- Julius Axelrod
name = Julius Axelrod
caption = Julius Axelrod won a Nobel Prize in 1970
May 30, 1912
New York City
December 29 2004
nationality = American
Nobel Prize in Physiology or Medicinein 1970
Julius Axelrod (
May 30, 1912– December 29 2004) was an American biochemist. He won a share of the Nobel Prize in Physiology or Medicinein 1970 along with Bernard Katzand Ulf von Euler. The Nobel Committee honored him for his work on the release and reuptake of catecholamine neurotransmitters, a class of chemicals in the brain that include epinephrine, norepinephrine, and, as was later discovered, dopamine. Axelrod also made major contributions to the understanding of the pineal glandand how it is regulated during the sleep-wake cycle.
Personal life and education
Axelrod was born in
New York City, the son of Jewish immigrants from Poland. He received his bachelor's degree in biology from the College of the City of New Yorkin 1933. Axelrod wanted to become a physician, but was rejected from every medical school to which he applied. He worked briefly as a laboratory technician at New York University, then in 1935 he got a job with the New York City Department of Health testing vitamin supplements added to food. He injured his left eye when an ammonia bottle in the lab exploded; he would wear an eyepatch for the rest of his life. While working at the Department of Health, he attended night school and received his master's in sciences degree from New York Universityin 1941. Although he became an atheistearly in life and resented the strict upbringing of his parents’ religion, he identified with Jewish culture and joined several international fights against anti-Semitism. [Craver, Carl F: "Axelrod, Julius", "Complete Dictionary of Scientific Biography" Vol. 19 p. 122. Detroit: Charles Scribner's Sons, 2008.] His wife of 53 years, Sally Taub Axelrod, died in 1992. At his death, he was survived by two sons, Paul and Alfred, and three grandchildren.
In 1946, Axelrod took a position working under Bernard Brodie at Goldwater Memorial Hospital. The research experience and mentorship Axelrod received from Brodie would launch him on his research career. Brodie and Axelrod's research focused on how
analgesics (pain-killers) work. During the 1940s, users of non- aspirinanalgesics were developing a blood condition known as methemoglobinemia. Axelrod and Brodie discovered that acetanilide, the main ingredient of these pain-killers, was to blame. They found that one of the metabolites also was an analgesic. They recommended that this metabolite, acetaminophen(paracetamol), better known as Tylenol, be used instead.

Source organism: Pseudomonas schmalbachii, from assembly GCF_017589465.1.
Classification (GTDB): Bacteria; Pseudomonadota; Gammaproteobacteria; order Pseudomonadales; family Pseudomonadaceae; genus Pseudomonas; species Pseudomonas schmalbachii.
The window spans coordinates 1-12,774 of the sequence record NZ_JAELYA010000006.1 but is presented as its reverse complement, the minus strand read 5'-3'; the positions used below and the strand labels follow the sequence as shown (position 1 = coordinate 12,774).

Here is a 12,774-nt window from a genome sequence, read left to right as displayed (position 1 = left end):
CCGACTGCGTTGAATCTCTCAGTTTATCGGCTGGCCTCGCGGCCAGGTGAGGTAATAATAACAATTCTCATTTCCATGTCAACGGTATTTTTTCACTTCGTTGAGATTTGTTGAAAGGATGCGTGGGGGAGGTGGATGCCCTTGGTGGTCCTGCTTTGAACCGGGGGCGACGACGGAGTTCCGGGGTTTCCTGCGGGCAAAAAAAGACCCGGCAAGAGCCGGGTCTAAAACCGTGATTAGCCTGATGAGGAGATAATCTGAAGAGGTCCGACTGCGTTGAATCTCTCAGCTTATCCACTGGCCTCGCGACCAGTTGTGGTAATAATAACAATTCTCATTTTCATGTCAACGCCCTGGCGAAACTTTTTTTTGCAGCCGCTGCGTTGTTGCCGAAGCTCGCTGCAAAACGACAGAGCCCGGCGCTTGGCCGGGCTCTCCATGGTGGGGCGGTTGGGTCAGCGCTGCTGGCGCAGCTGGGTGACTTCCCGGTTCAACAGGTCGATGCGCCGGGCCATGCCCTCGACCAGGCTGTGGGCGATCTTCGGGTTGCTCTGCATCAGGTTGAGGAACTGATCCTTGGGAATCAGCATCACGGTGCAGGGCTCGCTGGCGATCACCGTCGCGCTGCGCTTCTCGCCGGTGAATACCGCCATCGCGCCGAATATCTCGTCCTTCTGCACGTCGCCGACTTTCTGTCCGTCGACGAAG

In 1949, Axelrod began work at the National Heart Institute, forerunner of the
National Heart, Lung, and Blood Institute(NHLBI), part of the National Institutes of Health(NIH). He examined the mechanisms and effects of caffeine, which led him to an interest in the sympathetic nervous systemand its main neurotransmitters, epinephrine and norepinephrine. During this time, Axelrod also conducted research on codeine, morphine, methamphetamine, and ephedrineand performed some of the first experiments on LSD. Realizing that he could not advance his career without a Ph.D., he took a leave of absence from the NIH in 1954 to attend George Washington University. Allowed to submit some of his previous research toward his degree, he graduated one year later, in 1955. Axelrod then returned to the NIH and began some of the key research of his career.
Axelrod received his Nobel Prize for his work on the release, reuptake, and storage of the neurotransmitters
epinephrineand norepinephrine, also known as adrenaline and noradrenaline. Working on monoamine oxidase(MAO) inhibitors in 1957, Axelrod showed that catecholamine neurotransmitters do not merely stop working after they are released into the synapse. Instead, neurotransmitters are recaptured ("reuptake") by the pre-synaptic nerve ending, and recycled for later transmissions. He theorized that epinephrine is held in tissues in an inactive form and is liberated by the nervous system when needed. This research laid the groundwork for later selective serotonin reuptake inhibitors (SSRIs), such as Prozac, which block the reuptake of another neurotransmitter, serotonin.